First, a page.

reached 80% or higher.
17
 
Data Analysis 
Because this sample includes three major newspapers with rather different 
orientations and audiences—a rather unusual occurrence in content analyses—this 
study intended to examine whether these newspapers emphasized different aspects 
when covering the newspaper crisis. Because the eventual sample included only two 
articles from USA Todaychi-square and t-test analyses compare the differences 
between the Wall Street Journal and the New York Times only. 
 
!!!!!!!!!!!!!!!!!!!!!!!!!!!!!!!!!!!!!!!!!!!!!!!!!!!!!!!!!!!!!!!!!!!!!!!!!!!!!!!!!!!!!!!!!!!!!!!!!!!!!!!!!!!!!!!!!!!!!!!!!!!!!!!!!!!!!!!!!!!!!!!!!!!!!!!!!!!!!!!!!!!!!!!!!!!!!!
shrinking audiences of other media, such as broadcast TV, (5) the recession’s impact in other 
industries, and (6) newspaper consumption trends in countries other than the U.S. 
13
 Coding categories for “sources quoted” were: (1) corporate newspapers/publishers, (2) 
journalists/editors, (3) research reports,
13
 (4) financial analysts, (5) scholars/media critics, (6) bloggers, 
(7) readers, and (8) other. 
14
 The cause(s) of the crisis was coded on the following categories: (1) corporate debts and ownership, 
(2) loss of advertising revenue, (3) economy/recession, (4) the Internet (including online news 
aggregators like Google or blogs), (5) readers (circulation declines, migration to other media, lack of 
interest in news, etc.), and (6) newspapers themselves (e.g., lack of innovations, ignoring readers’ 
needs, etc.). 
15
 Coders were asked to judge whether the story likely would make a reader feel “pessimistic” or 
“optimistic” about the state of the newspaper.  
16
 The tone of the coverage was assessed by noting the use of “death imagery” in the story—i.e.,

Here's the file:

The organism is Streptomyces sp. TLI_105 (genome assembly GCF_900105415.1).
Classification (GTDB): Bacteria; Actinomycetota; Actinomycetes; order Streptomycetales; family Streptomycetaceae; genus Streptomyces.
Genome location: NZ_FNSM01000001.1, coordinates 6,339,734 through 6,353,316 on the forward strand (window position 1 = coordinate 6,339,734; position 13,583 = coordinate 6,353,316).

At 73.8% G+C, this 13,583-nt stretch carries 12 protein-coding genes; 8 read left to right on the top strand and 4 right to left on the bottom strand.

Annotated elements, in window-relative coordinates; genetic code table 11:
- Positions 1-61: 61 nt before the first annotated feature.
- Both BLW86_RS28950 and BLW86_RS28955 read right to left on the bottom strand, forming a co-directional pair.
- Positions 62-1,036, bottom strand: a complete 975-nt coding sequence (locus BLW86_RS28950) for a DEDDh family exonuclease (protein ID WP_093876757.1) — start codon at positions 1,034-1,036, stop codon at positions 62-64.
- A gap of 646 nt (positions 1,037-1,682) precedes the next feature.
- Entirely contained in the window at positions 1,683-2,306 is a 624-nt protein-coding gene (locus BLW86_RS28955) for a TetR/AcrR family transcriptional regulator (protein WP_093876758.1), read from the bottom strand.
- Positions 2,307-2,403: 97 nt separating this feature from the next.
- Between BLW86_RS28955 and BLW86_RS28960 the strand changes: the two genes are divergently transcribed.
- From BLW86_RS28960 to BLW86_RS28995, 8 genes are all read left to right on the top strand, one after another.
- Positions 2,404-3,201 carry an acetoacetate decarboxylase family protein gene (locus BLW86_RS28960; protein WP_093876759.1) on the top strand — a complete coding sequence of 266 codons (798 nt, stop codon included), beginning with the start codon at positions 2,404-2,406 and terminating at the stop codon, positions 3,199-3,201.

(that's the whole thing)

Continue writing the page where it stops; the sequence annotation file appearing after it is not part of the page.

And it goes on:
whether journalists used words such as “death,” “perish,” “die,” “dying,” “kill,” etc.—when referring 
to the state of the print newspaper.
 
17
 Inter-coder reliability was calculated as the number of agreements divided by the total number of 
measures (Neuendorf, 2001, p. 149). 


Convention
Submission, Review, and Scheduling! All Academic Convention can help with all of your abstract management needs and many more. Contact us today for a quote!
Submission - Custom fields, multiple submission types, tracks, audio visual, multiple upload formats, automatic conversion to pdf.
Review - Peer Review, Bulk reviewer assignment, bulk emails, ranking, z-score statistics, and multiple worksheets!
Reports - Many standard and custom reports generated while you wait. Print programs with participant indexes, event grids, and more!
Scheduling - Flexible and convenient grid scheduling within rooms and buildings. Conflict checking and advanced filtering.
Communication - Bulk email tools to help your administrators send reminders and responses. Use form letters, a message center, and much more!
Management - Search tools, duplicate people management, editing tools, submission transfers, many tools to manage a variety of conference management headaches!
Click here for more information.

first   previous   Page 18 of 34   next   last

©2012 All Academic, Inc.